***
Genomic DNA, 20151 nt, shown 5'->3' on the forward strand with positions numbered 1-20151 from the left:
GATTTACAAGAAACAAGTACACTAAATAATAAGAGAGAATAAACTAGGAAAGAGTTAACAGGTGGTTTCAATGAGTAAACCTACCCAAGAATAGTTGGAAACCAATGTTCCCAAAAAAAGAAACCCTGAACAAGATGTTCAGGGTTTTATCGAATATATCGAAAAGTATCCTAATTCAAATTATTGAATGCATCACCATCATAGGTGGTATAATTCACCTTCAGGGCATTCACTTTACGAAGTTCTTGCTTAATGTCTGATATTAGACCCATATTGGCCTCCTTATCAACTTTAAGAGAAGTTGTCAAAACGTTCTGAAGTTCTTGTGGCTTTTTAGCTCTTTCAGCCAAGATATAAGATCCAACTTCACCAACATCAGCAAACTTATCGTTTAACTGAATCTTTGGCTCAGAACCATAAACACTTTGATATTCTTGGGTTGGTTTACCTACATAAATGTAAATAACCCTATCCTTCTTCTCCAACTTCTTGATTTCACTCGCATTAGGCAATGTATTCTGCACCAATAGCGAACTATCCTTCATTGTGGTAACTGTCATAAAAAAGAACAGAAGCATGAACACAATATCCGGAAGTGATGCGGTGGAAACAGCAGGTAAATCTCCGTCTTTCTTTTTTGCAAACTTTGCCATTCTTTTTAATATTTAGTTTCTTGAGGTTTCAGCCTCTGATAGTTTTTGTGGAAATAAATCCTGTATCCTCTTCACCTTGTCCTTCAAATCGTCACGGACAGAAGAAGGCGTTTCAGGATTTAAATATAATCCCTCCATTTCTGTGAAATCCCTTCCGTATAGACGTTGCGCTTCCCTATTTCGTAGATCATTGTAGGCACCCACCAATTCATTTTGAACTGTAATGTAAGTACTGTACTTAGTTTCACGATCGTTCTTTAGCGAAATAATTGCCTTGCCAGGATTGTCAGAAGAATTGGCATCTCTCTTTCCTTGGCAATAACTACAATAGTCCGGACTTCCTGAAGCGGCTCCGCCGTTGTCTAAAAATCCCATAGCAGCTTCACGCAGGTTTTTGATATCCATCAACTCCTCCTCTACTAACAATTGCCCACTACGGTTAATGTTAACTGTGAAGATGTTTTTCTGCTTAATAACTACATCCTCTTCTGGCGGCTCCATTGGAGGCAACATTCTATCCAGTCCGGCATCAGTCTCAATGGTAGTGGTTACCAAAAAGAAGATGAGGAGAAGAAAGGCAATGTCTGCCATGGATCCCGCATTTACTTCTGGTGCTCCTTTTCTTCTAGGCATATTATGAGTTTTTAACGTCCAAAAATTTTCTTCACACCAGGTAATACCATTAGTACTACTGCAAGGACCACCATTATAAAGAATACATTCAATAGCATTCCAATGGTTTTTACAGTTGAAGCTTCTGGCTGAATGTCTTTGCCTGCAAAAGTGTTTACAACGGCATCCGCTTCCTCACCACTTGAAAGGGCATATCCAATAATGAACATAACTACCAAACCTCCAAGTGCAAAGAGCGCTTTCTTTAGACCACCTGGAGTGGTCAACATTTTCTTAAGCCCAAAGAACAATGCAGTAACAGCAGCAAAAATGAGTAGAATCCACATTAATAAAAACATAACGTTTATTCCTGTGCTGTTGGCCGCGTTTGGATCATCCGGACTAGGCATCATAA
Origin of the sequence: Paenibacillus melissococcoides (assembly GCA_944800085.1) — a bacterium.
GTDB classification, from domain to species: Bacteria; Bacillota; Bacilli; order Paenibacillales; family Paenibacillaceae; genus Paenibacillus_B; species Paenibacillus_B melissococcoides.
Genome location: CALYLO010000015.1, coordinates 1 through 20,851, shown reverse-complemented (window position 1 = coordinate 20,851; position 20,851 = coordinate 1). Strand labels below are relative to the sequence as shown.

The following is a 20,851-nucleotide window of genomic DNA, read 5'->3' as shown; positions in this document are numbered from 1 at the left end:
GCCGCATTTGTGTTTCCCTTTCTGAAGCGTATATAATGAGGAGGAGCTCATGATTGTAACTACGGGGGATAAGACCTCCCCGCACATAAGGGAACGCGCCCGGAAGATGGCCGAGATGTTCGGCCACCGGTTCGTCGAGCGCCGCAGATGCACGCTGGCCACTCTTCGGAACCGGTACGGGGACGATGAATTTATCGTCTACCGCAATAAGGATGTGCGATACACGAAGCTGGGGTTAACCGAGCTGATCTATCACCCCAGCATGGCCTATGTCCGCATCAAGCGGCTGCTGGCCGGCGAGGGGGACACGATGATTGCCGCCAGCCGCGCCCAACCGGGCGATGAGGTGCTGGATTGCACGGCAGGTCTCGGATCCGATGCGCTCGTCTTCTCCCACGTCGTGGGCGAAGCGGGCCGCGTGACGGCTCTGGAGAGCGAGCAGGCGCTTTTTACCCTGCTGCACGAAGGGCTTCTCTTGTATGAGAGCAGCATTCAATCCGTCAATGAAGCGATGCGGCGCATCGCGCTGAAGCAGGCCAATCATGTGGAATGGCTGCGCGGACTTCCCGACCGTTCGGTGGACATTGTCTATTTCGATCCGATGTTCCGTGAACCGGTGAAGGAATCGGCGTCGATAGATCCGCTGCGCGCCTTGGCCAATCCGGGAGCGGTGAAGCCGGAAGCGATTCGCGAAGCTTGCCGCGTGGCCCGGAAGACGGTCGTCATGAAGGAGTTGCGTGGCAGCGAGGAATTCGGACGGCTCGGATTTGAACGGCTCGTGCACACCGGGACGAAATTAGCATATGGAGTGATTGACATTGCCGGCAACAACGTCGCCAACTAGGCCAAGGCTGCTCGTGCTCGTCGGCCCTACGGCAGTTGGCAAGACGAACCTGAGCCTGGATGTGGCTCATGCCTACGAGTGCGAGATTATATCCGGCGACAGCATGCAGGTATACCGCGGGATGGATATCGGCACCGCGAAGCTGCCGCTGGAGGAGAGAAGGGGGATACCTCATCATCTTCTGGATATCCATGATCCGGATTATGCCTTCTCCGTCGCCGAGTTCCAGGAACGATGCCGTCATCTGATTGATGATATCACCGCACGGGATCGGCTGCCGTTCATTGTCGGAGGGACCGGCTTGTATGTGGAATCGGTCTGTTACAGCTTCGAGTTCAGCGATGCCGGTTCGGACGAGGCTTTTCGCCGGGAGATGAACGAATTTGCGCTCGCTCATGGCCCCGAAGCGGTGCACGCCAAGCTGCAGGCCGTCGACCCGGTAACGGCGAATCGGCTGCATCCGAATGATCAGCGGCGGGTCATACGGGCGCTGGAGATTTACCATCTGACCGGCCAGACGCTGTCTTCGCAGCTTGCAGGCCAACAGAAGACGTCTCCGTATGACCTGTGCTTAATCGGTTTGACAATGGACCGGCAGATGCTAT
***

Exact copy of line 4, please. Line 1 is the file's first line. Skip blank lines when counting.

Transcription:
GTDB classification, from domain to species: Bacteria; Bacillota; Bacilli; order Paenibacillales; family Paenibacillaceae; genus Paenibacillus_B; species Paenibacillus_B melissococcoides.